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Recently I was pondering mermaids and was wondering how their respiratory systems work. Most importantly, how could their vocal chords continue to function? Secondly, how would they draw the water through external gills? It would have to be different than human breathing because there is no suction.

Two points to note: 1. They have a lung system which can function above water 2. The gills should preferably be external

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    $\begingroup$ Hello and welcome to Worldbuilding Emily. Your question is kind of answering itself. You are asking the equivalent of "How does this completely fictional being work?". Answer: it works in whatever way that you as the author of your story / creator of your fictional world decide it works. There are no set and fixed answers here since merfolk are entirely fictional. There is no final authority on the biology of merfolk. :) And your two points of note seem to provide credible explanations for your questions. $\endgroup$ – MichaelK Jun 30 '16 at 13:34
  • $\begingroup$ Similar question whose answers may be useful: How to Breathe Both on Land and Under the SEA $\endgroup$ – DaaaahWhoosh Jun 30 '16 at 13:35
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Mermaids have human-like breasts, but those should never have evolved since it makes them less streamlined and hydrodynamic. Ever wonder about the function of those?

Turns out that just like a female human's breast, a mermaid's breasts contain a high amount of fat - which is not a bad thing in itself. The "melons" of a mermaid work just like the melon of a cetacean!

In another question I described their respiratory system as having something I called gillungs... Those are kinda like branchial chambers with internal gills, and those gills could vibrate just like vocal cords. The breasts of the mermaid can then function as resonating chambers, so that she can sing like a dolphin. Yes, that luring song they sing comes not from their throats, but from their chests (in fact, that's very close to how parrots speak - they don't have vocal cords either, their vibrating organs are located quite closer to their lungs).

And that's how mermaids communicate among themselves - just like whales and dolphins do. Your mermaids may learn how substitute their gills for vocal cords, and how to make strange sounds with their tongues and lips in order to communicate with humans, but that may be unnatural to them.

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    $\begingroup$ So check out the mellons on that one… $\endgroup$ – JDługosz Jun 30 '16 at 18:17
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    $\begingroup$ Now I'm just imagining a school of mermaids swimming after a ship, repeating everything the sailors say. $\endgroup$ – emo bob Jul 1 '16 at 0:21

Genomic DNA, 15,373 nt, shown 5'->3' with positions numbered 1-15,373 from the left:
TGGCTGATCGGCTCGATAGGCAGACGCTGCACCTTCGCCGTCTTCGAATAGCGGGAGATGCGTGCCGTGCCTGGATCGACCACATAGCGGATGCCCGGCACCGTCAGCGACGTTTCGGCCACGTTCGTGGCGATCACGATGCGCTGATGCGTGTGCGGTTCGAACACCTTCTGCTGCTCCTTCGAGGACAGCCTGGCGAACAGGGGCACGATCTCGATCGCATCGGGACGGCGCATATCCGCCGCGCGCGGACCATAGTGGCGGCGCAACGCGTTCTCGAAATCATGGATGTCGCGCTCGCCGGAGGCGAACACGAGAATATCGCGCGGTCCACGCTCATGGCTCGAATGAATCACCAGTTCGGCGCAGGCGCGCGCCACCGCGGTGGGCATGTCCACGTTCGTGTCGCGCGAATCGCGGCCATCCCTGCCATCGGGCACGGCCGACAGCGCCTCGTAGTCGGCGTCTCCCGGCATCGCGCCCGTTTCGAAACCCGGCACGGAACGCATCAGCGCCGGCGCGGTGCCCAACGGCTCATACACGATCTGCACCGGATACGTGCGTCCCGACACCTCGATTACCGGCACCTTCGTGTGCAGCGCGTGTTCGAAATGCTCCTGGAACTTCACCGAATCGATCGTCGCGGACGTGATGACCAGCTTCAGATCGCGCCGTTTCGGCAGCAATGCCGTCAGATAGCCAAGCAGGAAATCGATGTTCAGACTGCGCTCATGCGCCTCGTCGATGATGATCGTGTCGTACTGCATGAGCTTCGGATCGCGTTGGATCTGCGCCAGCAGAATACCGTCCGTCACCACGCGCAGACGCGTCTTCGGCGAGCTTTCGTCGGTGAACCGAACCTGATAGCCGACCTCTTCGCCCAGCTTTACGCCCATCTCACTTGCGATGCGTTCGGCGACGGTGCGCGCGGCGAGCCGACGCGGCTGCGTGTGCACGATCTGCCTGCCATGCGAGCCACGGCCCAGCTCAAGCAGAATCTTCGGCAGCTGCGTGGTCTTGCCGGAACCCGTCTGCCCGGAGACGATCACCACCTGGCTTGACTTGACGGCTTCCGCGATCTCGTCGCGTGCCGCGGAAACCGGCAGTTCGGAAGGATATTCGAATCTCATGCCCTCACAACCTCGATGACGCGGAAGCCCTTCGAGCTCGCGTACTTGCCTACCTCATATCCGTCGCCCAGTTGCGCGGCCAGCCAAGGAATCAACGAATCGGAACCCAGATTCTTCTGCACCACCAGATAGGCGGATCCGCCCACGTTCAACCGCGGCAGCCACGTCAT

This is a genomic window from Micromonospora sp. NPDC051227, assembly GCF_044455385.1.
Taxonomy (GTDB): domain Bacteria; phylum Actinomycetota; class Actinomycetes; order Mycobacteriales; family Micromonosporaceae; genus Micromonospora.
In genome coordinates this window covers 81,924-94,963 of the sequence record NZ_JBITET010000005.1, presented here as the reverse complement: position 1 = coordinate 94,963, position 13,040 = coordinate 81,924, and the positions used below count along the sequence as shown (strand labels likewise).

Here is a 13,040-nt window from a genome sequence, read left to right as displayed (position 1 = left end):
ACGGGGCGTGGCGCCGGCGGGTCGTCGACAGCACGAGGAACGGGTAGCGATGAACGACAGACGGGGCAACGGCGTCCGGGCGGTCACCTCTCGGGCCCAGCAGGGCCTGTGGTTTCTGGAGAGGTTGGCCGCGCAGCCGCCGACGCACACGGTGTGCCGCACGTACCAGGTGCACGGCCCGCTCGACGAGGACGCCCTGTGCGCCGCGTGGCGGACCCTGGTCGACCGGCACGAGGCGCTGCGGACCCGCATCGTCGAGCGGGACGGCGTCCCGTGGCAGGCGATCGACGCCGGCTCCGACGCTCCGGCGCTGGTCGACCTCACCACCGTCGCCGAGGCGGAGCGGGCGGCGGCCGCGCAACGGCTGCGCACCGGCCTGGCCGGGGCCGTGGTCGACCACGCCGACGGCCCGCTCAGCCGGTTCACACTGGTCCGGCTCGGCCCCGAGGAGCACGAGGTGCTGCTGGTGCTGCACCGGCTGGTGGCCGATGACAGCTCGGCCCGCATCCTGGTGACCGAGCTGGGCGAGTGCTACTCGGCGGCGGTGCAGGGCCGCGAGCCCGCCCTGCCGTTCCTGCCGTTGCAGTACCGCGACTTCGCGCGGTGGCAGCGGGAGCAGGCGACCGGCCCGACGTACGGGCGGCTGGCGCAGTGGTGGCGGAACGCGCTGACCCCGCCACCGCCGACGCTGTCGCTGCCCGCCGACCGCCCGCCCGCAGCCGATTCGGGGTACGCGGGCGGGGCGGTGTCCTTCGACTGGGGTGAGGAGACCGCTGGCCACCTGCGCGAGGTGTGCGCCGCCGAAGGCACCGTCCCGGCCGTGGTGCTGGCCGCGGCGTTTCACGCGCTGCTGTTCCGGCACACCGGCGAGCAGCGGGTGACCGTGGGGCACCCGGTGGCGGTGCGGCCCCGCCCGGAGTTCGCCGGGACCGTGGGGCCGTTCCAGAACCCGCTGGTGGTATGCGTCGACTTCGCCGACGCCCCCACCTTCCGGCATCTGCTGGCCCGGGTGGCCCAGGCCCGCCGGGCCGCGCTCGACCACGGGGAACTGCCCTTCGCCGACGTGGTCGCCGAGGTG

• $\begingroup$ ...through their breasts $\endgroup$ – Adrian Zhang Jan 21 '18 at 2:54
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How could their vocal chords continue to function?

Probably they could still the lung system. Humans produce sound by expelling air through the vocal cords, I guess the merfolk could try expelling water in a similar manner (though it requires suction to work).
Or you could use the mechanisms used by dolphins and whales. They have a specialized organ that produces clicks and whistles, and some sort of "vocal cords" in the head.

How would they draw the water through external gills?

I guess, like all other creatures with the external gills? The gills are usually attached to a stalk made of muscle tissue, so the animals can stir up water with the gill.

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    $\begingroup$ dont some fish have the ability to empty their mouths of water, creating a low perssure zone that water rushes to fill when they open up. Some definitly do, but I have only seen them use it to suck prey into their mouths on video. Its the same principal for our Lungs, by expanding them, we create more volume but with the same amount of air, a low pressure zone that physics demands gets equalized by the air outside of our mouths $\endgroup$ – Ryan Jun 30 '16 at 16:11
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Gills and vocalization are completely different entities.

There are plenty of fish that make sound and have multiple ways of doing it. Just Google "How fish make sounds."

Not only can fish make sounds, but some fish have gills and lungs. Since some fish have lungs and can breath air, there is no reason to believe they cant make sounds both above and below water.

Your notion that fish cant create suction is false. Many fish rely on suction to predate. So they can suck in water and air.

Again, everything you need to have a mermaid speak above and below water is already available.

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